Elio reflects on Oliver’s typical farewell, “Later!” To him, the word carries a harsh, curt attitude, as though spoken with indifference. It is the first thing he remembers about Oliver and it encapsulates the attitude that Elio perceives from Oliver.
Elio is the 17-year-old son of a college professor. His family spends summers living in their villa on the Italian Riviera, together with a visiting academic fellow whom his parents select every year to live with them for 6 weeks and revise a manuscript of their own. Elio gives up his room to accommodate this year’s fellow, Oliver, a 24-year-old post-doctoral fellow from Columbia University who specializes in pre-Socratic philosophers, particularly Heraclitus. Elio lives in the adjoining room that summer, and the two share a balcony.
The family and guest enjoy the company of servants whom they treat like family, the residents of nearby villas, and colleagues whom Elio’s father invites for meals and conversations with Oliver. Summer days at the villa are slow and relaxed: Oliver spends time working with Elio’s father or revising his own manuscript while tanning by the pool, while Elio enjoys transcribing music, reading, and playing sports with friends and neighbors.
When Oliver first arrives, Oliver gives him a tour of the house, the surrounding grounds, and the nearby town, "B." Soon after Oliver’s arrival, Elio notices the pale, soft underside of his hands, feet, and forearms, and he contemplates the beginning of his attraction towards Oliver. As he spends time getting to know Oliver, Elio struggles to conceal his feelings of attraction. He feels intimidated by Oliver’s seeming indifference and standoffishness, and he laments the cold way in which Oliver responds to him when he offers to show him around more of his favorite spots: he simply says, "Later." Although Oliver seems difficult and unapproachable, Elio continues to harbor a growing infatuation and longs to be physically intimate with him, all the while fearing that his own words or demeanor might expose his feelings. Despite this, their friendship develops slowly. The two converse on music, literature, and philosophy. Oliver finds the range of Elio’s knowledge on these subjects impressive, considering how young he is. The two run together in the mornings. Elio, doubtful that Oliver reciprocates his feelings, conceals them by affecting silence and indifference.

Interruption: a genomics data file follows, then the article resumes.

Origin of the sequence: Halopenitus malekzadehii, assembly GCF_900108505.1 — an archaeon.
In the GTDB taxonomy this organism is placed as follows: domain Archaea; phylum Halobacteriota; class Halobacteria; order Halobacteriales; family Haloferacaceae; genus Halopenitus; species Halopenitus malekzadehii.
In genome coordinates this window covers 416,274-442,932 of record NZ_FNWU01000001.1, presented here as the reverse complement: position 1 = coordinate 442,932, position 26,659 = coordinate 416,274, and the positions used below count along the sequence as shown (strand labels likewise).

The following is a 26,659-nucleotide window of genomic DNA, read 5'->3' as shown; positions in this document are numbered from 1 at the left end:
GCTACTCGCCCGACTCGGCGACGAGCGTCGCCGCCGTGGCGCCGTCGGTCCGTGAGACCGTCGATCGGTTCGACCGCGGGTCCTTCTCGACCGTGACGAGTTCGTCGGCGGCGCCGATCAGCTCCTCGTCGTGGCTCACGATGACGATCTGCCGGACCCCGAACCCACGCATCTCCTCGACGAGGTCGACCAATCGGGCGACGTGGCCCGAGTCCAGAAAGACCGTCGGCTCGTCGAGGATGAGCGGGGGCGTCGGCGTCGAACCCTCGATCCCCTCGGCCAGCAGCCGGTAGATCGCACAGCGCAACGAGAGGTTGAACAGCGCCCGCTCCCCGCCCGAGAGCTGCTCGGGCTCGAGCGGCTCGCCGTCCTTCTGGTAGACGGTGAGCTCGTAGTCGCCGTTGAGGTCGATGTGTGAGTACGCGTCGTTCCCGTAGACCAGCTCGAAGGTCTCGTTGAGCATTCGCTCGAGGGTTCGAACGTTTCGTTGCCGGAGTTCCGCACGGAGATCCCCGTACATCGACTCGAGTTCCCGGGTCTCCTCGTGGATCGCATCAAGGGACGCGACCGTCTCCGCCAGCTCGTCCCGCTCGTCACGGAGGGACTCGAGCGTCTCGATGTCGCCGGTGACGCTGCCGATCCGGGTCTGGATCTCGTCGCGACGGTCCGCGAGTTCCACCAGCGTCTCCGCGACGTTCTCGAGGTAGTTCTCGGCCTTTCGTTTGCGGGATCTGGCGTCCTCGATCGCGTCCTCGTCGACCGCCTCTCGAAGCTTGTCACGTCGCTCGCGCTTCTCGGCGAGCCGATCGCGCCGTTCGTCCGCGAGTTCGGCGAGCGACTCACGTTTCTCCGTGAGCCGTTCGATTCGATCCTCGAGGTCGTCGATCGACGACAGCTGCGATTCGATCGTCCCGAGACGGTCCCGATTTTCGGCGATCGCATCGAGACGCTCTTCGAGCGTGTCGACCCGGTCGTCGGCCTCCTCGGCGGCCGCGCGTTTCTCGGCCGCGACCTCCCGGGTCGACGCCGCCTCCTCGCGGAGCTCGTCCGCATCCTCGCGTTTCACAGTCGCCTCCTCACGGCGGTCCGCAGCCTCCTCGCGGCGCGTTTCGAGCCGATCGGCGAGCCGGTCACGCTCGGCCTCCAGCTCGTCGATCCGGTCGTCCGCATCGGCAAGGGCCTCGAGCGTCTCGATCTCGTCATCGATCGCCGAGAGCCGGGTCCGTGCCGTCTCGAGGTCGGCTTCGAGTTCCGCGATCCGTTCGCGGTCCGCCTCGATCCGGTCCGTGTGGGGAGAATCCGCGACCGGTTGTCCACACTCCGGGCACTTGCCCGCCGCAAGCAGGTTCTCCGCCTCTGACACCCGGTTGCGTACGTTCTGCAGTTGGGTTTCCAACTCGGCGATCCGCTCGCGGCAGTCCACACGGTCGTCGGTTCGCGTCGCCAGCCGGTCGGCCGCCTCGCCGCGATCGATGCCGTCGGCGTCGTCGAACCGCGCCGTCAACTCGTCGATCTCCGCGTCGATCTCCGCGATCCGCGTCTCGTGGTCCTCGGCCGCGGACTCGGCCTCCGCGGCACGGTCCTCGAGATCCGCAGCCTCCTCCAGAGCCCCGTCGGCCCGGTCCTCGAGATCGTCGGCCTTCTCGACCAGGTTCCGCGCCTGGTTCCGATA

One morning, Chiara, one of Elio's neighbors, arrives to meet Oliver and convinces him to join her on the beach. Over the course of the coming week, they begin spending more time together on boat rides, at the beach, and in B. Elio can tell that Chiara is smitten; he dreads both losing Oliver to her, and he dreads losing her to Oliver. Elio still fantasizes about their relationship, however, which he presumes is sexual in nature, and he finds excitement in the thought. Elio talks to Oliver about Chiara, seemingly trying to set him up with her, but Oliver rebukes him and tells him to drop the subject. Later, Oliver confesses to not being interested in Chiara. Around this time, Oliver begins seeing a girl his age named Marzia; he spends a night with her swimming naked, but he does not have sex with her.